Santa Clarita, CA – For the third year in a row, Valencia-based manufacturer American Hakko is hitting the greens with retired pro golfer Lorena Ochoa to raise money for underprivileged children in Mexico.
The third annual Lorena Ochoa Foundation Charity Classic is set for Tuesday, May 19, at the Valencia Country Club. Last year, the tournament drew 100 women golfers and raised more than $90,000 for the foundation, and organizers hope to see that dollar amount increase this year. A total of 104 players are registered for this year.
“Those children need help, and this tournament is a great way for us to raise support,” said Hitoshi Fujiwara, president and CEO of American Hakko. “There is a true reward in being able to give back and help the communities in which we work.”
The Lorena Ochoa Foundation’s main project is the La Barranca Educational Center, an elementary and middle school for underprivileged children on the outskirts of Guadalajara. The innovative curriculum incorporates learning tools such as art and dialogue, games, exposure to nature and more. Each classroom has two dedicated professors, and in the afternoons the school is open to the community to participate in soccer, judo, computer labs, dance lessons, music and drama workshops.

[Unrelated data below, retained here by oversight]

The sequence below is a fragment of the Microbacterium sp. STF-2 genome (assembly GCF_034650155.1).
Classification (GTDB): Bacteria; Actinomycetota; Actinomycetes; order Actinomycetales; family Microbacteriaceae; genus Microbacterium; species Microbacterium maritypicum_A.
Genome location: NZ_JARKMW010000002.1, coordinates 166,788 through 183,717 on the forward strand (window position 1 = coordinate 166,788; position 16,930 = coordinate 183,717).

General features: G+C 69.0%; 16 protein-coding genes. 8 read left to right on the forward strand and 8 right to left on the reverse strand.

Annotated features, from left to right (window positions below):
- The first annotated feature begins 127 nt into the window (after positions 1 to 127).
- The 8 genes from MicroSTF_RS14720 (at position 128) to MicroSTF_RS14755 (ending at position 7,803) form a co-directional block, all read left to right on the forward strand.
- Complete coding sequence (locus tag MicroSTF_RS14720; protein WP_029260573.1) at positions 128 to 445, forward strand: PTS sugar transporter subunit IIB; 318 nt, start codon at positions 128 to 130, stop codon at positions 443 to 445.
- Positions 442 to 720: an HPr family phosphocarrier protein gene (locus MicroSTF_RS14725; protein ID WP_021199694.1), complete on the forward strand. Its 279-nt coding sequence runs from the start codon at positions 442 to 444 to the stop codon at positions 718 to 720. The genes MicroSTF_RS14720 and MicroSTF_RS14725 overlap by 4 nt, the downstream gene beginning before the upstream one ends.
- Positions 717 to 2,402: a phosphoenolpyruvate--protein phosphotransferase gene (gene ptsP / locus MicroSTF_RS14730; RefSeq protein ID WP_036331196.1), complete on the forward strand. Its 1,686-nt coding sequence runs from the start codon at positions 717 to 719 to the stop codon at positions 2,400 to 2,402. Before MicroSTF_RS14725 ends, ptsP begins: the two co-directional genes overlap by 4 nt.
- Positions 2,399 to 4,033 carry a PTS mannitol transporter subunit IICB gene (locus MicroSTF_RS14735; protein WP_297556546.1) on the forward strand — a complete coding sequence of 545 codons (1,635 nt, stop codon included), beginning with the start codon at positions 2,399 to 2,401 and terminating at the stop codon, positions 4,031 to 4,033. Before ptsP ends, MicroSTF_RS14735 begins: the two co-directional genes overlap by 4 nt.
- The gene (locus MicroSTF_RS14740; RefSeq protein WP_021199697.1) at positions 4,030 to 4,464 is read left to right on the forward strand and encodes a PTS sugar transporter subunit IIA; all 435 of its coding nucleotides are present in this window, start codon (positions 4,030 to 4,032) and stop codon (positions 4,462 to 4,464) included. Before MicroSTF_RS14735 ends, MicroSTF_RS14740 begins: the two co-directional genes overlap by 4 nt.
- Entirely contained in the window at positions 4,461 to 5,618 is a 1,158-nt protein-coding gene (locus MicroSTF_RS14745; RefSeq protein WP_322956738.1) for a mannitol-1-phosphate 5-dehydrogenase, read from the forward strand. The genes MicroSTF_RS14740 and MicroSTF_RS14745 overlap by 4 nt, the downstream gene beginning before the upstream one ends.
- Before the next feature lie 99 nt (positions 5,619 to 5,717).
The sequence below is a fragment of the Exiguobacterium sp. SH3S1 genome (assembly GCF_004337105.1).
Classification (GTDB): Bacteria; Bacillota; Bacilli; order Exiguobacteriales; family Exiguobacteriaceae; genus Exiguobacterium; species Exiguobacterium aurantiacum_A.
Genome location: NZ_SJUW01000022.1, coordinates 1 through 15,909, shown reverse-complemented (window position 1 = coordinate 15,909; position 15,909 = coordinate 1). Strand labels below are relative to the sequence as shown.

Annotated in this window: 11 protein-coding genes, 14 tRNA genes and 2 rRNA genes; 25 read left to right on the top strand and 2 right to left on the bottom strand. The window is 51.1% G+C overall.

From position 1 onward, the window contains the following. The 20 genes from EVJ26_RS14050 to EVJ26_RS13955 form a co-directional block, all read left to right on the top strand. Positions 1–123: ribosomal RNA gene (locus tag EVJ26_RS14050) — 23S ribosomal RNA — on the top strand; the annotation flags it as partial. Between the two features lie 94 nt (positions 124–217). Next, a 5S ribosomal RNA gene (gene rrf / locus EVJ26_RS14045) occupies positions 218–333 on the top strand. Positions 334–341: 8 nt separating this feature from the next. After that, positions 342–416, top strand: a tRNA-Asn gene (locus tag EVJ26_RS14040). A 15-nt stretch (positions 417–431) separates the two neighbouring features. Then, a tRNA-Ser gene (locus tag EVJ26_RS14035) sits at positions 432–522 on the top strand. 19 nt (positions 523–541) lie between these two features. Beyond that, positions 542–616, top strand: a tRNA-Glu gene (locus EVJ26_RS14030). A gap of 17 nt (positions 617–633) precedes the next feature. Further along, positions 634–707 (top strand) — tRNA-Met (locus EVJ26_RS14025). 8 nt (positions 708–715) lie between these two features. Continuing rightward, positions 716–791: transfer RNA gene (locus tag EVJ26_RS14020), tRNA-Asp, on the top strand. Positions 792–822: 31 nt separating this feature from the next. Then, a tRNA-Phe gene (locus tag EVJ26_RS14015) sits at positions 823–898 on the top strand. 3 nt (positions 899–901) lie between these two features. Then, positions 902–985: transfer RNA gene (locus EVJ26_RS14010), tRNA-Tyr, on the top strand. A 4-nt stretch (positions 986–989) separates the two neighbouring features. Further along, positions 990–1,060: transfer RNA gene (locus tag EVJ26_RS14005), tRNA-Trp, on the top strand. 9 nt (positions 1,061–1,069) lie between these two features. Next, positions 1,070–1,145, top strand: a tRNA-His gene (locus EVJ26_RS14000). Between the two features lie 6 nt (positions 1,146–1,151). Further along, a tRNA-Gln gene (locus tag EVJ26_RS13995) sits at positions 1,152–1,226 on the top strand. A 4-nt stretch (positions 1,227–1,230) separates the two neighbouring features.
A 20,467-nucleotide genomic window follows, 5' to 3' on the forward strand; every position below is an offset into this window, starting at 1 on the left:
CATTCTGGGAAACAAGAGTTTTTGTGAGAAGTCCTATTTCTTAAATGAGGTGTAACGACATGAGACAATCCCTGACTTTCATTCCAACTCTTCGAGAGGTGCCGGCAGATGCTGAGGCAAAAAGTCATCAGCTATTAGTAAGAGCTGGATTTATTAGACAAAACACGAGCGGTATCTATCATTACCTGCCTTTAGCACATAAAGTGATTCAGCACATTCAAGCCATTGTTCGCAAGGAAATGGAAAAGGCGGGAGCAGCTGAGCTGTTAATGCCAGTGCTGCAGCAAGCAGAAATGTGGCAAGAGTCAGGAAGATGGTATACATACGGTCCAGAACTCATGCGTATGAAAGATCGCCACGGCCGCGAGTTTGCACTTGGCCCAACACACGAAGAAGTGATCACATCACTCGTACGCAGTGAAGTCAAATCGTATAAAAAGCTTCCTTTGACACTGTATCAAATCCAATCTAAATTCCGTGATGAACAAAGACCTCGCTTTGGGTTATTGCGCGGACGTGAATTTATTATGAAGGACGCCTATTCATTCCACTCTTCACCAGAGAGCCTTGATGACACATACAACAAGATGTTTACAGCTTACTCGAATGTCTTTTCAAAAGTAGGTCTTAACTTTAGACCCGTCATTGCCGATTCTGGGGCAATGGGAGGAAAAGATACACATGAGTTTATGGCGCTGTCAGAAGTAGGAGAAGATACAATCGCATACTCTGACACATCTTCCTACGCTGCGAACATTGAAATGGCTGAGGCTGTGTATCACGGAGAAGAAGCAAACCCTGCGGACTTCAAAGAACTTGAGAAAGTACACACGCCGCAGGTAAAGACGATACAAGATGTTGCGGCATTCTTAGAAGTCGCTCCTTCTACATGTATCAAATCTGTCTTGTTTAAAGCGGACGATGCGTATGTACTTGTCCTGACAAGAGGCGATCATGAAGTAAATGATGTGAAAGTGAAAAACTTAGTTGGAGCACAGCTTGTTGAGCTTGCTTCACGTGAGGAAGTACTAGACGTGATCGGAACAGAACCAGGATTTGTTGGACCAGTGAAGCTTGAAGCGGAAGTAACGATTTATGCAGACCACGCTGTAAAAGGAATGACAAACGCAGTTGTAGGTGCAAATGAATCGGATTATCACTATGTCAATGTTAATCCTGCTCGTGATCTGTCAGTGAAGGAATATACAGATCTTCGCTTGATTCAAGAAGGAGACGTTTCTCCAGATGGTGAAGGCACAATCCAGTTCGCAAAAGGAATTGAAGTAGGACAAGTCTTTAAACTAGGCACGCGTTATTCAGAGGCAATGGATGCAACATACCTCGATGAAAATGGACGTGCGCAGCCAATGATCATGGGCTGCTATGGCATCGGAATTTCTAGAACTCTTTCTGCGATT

“It has been a dream come true to give them opportunities to succeed,” Ochoa said of the students at La Barranca. “I played golf for that reason.”
Ochoa was the Ladies Professional Golf Association (LPGA) rookie of the year in 2003, and player of the year four years in a row. She started playing golf at age five and advanced rapidly. By 13, she was the only player in the world to win for five consecutive years the Junior World International Championship and World Junior Golf Championship. She has won 129 local, national and international titles, 27 Ladies Professional Golf Association (LPGA) events and two Majors. In 2010, she stepped back from her golf career to focus on her family, charity work, golf course design and personal projects.
American Hakko’s journey toward helping support the school really began when the company took a chance on a new market. Founded in 1984 as an offshoot of its Japanese parent company, the soldering tool manufacturer set up distribution in Mexico in the early 2000s, investing in the country’s economy.
Fujiwara, who wanted to find a way to give back to the communities in which Hakko worked, met Ochoa at a golf tournament. Himself a golfer, Fujiwara knew who she was and had a great deal of respect for her. As he learned more about her charitable work, he wanted to help support it. That led to the organization of the Charity Classic golf tournament, aimed at women golfers. Unlike some charity golf tournaments that bear the name of well-known celebrity golfers, Ochoa makes a point to be present on the course, connecting with every player.
“Lorena has such a dynamic personality, and it has been great to partner with her in supporting the school,” Fujiwara said.
Following a morning of golf, including tips from Ochoa, golfers will gather for an awards luncheon at the Country Club, including thank-you gifts made by students at La Barranca.